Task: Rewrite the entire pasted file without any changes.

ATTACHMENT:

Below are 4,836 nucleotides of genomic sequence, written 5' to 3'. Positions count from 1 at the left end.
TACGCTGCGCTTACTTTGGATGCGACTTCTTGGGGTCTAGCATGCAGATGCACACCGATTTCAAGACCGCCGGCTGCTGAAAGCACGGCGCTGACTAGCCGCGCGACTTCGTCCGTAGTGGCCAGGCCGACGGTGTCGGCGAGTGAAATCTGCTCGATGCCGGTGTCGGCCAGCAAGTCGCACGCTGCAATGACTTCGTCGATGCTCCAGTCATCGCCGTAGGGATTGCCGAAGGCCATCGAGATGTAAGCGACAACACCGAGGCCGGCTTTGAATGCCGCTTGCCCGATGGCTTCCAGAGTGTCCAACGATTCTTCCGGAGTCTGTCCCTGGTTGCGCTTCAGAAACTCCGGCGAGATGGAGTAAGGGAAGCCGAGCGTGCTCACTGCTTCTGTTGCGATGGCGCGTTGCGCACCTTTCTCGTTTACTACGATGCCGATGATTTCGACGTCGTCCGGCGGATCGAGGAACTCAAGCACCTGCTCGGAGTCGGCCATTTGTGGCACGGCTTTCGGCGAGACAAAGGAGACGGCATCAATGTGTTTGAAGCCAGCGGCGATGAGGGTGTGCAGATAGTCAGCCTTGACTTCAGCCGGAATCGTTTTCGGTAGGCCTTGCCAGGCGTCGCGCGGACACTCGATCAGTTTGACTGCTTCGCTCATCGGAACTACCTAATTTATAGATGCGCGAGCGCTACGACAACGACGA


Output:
Below are 4,836 nucleotides of genomic sequence, written 5' to 3'. Positions count from 1 at the left end.
TACGCTGCGCTTACTTTGGATGCGACTTCTTGGGGTCTAGCATGCAGATGCACACCGATTTCAAGACCGCCGGCTGCTGAAAGCACGGCGCTGACTAGCCGCGCGACTTCGTCCGTAGTGGCCAGGCCGACGGTGTCGGCGAGTGAAATCTGCTCGATGCCGGTGTCGGCCAGCAAGTCGCACGCTGCAATGACTTCGTCGATGCTCCAGTCATCGCCGTAGGGATTGCCGAAGGCCATCGAGATGTAAGCGACAACACCGAGGCCGGCTTTGAATGCCGCTTGCCCGATGGCTTCCAGAGTGTCCAACGATTCTTCCGGAGTCTGTCCCTGGTTGCGCTTCAGAAACTCCGGCGAGATGGAGTAAGGGAAGCCGAGCGTGCTCACTGCTTCTGTTGCGATGGCGCGTTGCGCACCTTTCTCGTTTACTACGATGCCGATGATTTCGACGTCGTCCGGCGGATCGAGGAACTCAAGCACCTGCTCGGAGTCGGCCATTTGTGGCACGGCTTTCGGCGAGACAAAGGAGACGGCATCAATGTGTTTGAAGCCAGCGGCGATGAGGGTGTGCAGATAGTCAGCCTTGACTTCAGCCGGAATCGTTTTCGGTAGGCCTTGCCAGGCGTCGCGCGGACACTCGATCAGTTTGACTGCTTCGCTCATCGGAACTACCTAATTTATAGATGCGCGAGCGCTACGACAACGACGA